Socialising Losses, Privatising Gains
Dutch investment treaties (BITs) are frequently used by foreign companies to sue governments in the North and South for policies that might harm their future profits. 75% of these cases were brought by mailbox companies with no real economic substance in the Netherlands, making use of the vast web of Dutch BITs and the rights and protection given to foreign investors.
Mounting controversy over current investment protection framework
Over the past two decades a complex web of more than 3,200 investment agreements has developed globally, mostly in the form of Bilateral Investment Treaties (BITs). These treaties grant investors far-reaching rights, limiting state control over transnational capital and constraining governments’ policymaking space. A key provision in many of the investment agreements is a controversial mechanism that allows corporations to sue governments in private international arbitration tribunals outside the regular national court system. Investors’ claims through ‘investor-state dispute settlements’ (ISDS) have skyrocketed by more than 400% since the early 1990s.
These ISDS lawsuits increasingly challenge public interest environmental and health policies, and include cases (in the global north and south) where corporations use the ISDS framework to challenge a plethora of public policy measures. ISDS lawsuits are sparking an increasingly heated public debate on the necessity of reform of the current framework, especially in the context of negotiations around the EU–US Transatlantic Trade and Investment Partnership (TTIP) and the Canada–EU Comprehensive Trade and Economic Agreement (CETA). The debate centres not least on two aspects of investment agreements – first, that their contribution to their stated aim of attracting foreign capital is at best inconclusive; and second, that their adverse impact on policy space and public budgets cannot be ignored.
The Netherlands takes a central position in the current debate around BITs and international investment agreements (IIAs). More than 10% of all known investment treaty claims make use of Dutch Bilateral Investment Treaties (BITs).The growing controversy surrounding BITs – and in particular the mounting critique of Dutch BITs as being excessively investor-friendly, to the detriment of the policy space of developing countries– has led the Dutch trade department to announce a review of Dutch bilateral investment treaties with developing countries. This paper gives a critical civil society perspective on the clear tension between BITs protections and the democratic right and duty of the state to regulate in the broader public interest.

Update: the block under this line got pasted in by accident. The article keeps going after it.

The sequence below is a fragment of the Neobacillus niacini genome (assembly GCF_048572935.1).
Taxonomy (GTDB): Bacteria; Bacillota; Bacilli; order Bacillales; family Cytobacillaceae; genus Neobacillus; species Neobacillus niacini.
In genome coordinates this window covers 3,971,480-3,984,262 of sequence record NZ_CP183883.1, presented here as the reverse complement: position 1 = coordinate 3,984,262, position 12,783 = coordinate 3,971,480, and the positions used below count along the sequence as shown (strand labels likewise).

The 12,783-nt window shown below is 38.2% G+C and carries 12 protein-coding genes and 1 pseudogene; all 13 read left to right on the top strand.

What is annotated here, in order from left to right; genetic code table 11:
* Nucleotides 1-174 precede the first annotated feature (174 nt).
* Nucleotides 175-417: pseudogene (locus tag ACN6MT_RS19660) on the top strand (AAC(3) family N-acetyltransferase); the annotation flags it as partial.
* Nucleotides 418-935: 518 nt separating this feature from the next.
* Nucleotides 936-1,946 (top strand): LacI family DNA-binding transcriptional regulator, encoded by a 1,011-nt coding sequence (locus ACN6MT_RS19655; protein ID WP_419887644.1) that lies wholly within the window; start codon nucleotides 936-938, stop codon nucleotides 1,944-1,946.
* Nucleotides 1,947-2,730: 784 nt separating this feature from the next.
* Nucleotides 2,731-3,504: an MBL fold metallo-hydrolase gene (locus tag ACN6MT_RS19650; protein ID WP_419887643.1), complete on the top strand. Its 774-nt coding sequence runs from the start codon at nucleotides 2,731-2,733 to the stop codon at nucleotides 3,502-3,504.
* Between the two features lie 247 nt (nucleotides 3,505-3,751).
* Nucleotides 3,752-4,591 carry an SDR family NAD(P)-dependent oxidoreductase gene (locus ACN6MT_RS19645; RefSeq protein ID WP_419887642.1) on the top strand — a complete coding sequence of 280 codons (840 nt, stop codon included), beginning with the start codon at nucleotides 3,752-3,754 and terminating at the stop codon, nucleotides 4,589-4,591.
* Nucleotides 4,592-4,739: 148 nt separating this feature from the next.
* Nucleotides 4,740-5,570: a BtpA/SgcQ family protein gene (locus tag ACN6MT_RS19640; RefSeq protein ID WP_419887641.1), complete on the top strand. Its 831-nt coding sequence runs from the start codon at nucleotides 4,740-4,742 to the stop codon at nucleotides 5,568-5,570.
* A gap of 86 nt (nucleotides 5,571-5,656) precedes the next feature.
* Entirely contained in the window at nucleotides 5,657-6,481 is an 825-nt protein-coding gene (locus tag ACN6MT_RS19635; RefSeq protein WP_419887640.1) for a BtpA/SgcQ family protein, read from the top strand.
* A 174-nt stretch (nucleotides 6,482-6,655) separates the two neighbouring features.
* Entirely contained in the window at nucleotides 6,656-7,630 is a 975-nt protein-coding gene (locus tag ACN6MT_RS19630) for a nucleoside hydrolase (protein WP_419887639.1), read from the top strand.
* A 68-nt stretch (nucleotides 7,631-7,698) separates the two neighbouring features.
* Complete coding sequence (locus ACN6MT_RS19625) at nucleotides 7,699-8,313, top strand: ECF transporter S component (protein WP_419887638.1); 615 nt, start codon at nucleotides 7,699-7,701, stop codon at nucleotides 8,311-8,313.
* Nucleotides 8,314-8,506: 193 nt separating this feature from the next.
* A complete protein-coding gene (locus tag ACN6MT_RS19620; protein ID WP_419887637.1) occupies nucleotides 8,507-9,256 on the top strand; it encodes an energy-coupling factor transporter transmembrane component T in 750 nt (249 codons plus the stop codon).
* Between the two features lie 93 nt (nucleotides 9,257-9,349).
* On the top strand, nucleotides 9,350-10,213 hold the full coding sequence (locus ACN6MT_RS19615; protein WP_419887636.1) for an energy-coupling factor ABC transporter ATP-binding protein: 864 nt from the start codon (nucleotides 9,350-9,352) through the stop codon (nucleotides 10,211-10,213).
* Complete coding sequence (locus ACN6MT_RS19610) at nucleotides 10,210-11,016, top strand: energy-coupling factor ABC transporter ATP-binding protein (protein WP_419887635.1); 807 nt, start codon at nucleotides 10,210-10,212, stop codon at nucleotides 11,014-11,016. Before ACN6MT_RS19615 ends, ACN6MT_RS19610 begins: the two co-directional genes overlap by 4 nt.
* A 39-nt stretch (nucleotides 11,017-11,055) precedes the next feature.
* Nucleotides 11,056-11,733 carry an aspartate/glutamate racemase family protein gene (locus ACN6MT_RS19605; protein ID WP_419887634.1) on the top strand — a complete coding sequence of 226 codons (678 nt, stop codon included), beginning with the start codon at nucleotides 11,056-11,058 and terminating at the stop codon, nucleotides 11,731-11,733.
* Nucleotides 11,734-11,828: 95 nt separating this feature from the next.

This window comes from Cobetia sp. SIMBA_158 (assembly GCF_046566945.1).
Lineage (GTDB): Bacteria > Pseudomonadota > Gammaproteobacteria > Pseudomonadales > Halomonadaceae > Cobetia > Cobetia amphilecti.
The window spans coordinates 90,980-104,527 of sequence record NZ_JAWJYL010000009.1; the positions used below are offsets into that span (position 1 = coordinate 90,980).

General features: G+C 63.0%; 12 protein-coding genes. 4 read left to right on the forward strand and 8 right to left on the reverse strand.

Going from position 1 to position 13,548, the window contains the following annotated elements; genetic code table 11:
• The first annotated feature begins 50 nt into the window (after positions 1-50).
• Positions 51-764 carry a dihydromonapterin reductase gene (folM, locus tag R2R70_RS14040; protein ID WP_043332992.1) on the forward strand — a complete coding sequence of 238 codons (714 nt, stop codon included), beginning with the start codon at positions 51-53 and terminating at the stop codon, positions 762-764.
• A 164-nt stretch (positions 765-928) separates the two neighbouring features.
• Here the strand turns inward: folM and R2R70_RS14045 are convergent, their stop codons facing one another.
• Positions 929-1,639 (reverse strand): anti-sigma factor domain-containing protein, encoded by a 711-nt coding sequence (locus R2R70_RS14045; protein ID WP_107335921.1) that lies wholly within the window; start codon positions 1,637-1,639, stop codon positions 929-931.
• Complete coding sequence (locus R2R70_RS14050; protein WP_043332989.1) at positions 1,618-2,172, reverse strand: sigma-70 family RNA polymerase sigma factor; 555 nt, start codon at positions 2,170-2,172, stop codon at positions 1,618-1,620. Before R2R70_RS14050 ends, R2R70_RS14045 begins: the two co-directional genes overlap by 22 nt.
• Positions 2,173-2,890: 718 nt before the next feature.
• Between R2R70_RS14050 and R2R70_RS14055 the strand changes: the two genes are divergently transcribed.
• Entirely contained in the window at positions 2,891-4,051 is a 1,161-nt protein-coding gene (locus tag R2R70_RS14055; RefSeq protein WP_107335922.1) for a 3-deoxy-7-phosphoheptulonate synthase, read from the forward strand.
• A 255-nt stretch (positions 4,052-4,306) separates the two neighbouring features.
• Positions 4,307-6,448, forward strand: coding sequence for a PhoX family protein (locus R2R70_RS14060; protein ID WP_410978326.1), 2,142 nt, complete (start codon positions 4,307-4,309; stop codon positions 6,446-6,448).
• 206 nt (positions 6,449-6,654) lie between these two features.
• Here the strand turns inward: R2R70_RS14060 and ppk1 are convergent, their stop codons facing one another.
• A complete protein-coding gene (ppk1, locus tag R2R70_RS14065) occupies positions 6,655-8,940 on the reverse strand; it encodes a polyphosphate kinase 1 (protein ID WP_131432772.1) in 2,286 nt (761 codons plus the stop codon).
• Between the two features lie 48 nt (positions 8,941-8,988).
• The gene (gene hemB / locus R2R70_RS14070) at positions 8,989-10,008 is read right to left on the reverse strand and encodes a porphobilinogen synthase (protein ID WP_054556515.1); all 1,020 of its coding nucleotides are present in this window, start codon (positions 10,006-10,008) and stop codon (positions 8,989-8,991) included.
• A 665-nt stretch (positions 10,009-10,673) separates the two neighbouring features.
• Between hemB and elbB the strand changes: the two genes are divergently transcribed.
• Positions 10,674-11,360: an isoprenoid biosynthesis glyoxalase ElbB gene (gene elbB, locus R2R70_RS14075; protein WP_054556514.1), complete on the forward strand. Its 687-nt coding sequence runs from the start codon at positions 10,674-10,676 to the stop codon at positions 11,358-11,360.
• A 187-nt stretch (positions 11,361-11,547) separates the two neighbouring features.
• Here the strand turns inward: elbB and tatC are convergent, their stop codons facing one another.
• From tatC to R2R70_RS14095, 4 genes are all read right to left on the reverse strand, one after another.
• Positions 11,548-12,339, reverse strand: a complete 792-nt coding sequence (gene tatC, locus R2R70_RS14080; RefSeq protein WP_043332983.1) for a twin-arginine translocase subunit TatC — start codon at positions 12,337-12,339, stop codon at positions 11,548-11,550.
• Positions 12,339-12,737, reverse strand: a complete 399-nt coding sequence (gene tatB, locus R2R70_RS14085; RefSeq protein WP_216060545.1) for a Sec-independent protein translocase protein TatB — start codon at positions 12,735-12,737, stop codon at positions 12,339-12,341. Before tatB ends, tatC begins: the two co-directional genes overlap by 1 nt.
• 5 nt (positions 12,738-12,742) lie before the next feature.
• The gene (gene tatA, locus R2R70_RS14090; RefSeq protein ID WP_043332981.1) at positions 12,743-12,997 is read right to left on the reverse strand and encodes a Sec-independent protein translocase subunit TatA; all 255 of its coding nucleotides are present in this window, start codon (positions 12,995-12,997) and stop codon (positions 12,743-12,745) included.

As mentioned above, IIAs are a particularly pressing problem for developing countries. Given their limited budgetary resources, high pay-outs to investors hit developing countries disproportionately hard. At the same time, their policy frameworks are often limited and actually require more public policy making, a need which IIAs restrict, leaving these countries wide open to claims. Specifically, this paper shows how (the threat of) lawsuits taken to the International Centre for Settlement of Investment Disputes (ICSID) and other fora, using Dutch BITs, have effectively blocked policymaking in the public interest for development in host countries.
This paper also discusses the risks that the extensive Dutch BIT network poses for the Netherlands itself. So far, the Netherlands has never been on the receiving end of an ISDS claim, but changing global patterns of investment increase the likelihood of developed countries being sued before ISDS tribunals. It examines the flaws in the ISDS system and the adverse impacts of the broad set-up of Dutch BITs. It also looks at the shortcomings of recent proposals for reforming the ISDS system that have emanated from the European Commission and have been embraced by the Dutch foreign trade and development minister. The paper concludes with concrete recommendations for a more sustainable and inclusive investment policy.